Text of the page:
- I realized that most people that were interested in this event didn’t feel they were qualified to join because they weren’t a programmer. Some didn’t understand what a hackathon was. I needed to change our marketing pitch.
- I continued to market the event in local and relevant Facebook communities, but changed the message to read: “This is a social impact hackathon. You don’t have to be a programmer to join!…”
- I walked around Dojo in person and spoke to all the members about the event and answered a ton of questions that people were thinking, but were too busy to come forward and ask.
- I messaged every single person who clicked “interested” on the Facebook event (about 30 people).
- I reached out to the coworking spaces that we were partnering with (having the founders and team involved as judges/mentors) and asked them to market the event within their media channels.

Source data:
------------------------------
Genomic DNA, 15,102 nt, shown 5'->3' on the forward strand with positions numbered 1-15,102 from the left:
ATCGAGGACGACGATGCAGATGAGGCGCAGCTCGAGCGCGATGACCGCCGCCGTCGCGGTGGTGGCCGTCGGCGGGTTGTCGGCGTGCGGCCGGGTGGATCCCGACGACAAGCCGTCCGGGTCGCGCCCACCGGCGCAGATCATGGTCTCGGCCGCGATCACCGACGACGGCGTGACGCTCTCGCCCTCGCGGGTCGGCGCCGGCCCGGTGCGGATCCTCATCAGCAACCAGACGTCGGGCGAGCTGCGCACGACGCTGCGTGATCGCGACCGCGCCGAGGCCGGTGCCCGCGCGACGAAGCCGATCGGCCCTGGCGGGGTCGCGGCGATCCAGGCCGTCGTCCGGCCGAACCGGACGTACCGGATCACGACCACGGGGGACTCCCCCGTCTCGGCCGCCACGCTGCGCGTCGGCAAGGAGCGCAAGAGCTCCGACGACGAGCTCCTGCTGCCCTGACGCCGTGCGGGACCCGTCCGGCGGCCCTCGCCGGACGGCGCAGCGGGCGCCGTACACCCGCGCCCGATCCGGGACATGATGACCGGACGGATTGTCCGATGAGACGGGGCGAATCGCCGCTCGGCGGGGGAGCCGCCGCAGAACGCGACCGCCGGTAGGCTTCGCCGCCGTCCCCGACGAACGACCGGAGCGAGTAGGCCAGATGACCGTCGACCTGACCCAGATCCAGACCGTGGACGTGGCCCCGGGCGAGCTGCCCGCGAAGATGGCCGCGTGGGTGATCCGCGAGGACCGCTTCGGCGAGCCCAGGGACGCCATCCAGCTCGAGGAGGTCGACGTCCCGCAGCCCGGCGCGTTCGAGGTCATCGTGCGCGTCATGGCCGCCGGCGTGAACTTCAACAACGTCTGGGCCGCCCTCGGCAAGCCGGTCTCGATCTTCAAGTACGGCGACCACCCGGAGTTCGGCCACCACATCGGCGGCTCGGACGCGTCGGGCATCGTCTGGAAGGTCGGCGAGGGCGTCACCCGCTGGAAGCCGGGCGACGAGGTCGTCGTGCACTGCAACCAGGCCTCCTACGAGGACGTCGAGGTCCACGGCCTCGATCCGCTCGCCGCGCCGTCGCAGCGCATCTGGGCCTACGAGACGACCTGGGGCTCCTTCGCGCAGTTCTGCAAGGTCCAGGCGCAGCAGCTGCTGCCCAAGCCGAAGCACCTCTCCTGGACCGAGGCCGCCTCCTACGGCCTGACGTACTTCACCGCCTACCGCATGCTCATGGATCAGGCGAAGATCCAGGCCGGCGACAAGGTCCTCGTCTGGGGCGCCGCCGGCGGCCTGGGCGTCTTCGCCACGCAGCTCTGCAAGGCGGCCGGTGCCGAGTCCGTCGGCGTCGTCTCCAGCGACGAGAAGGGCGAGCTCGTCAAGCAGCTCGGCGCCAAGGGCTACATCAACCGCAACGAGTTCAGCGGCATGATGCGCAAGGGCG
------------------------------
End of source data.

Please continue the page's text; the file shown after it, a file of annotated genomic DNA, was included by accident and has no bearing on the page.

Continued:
Slowly, we started to generate a buzz. People were asking each other if they were going to the event and the word was spreading. Michael Aland got us a couple restaurants to sponsor the rest of the drinks and meals. We were all set on food. He kept telling us he could have done more if we’d given him more time (I was blown away with what he’d organized and especially in the short amount of time).
The last couple days/nights were spent confirming mentors/judges (I wasn’t even sure if one judge was coming until he arrived the first night of the event). I also needed to finalize the daily public schedule, judging criteria, initial pitch, and final pitch information for the participant package. This was formatted in a simple google doc folder that I made read-only and put the link into the facebook event the first day of the event. Michael (Craig) picked up the banners and pendants the day before the event (we breathed sighs of relief they got them printed in time).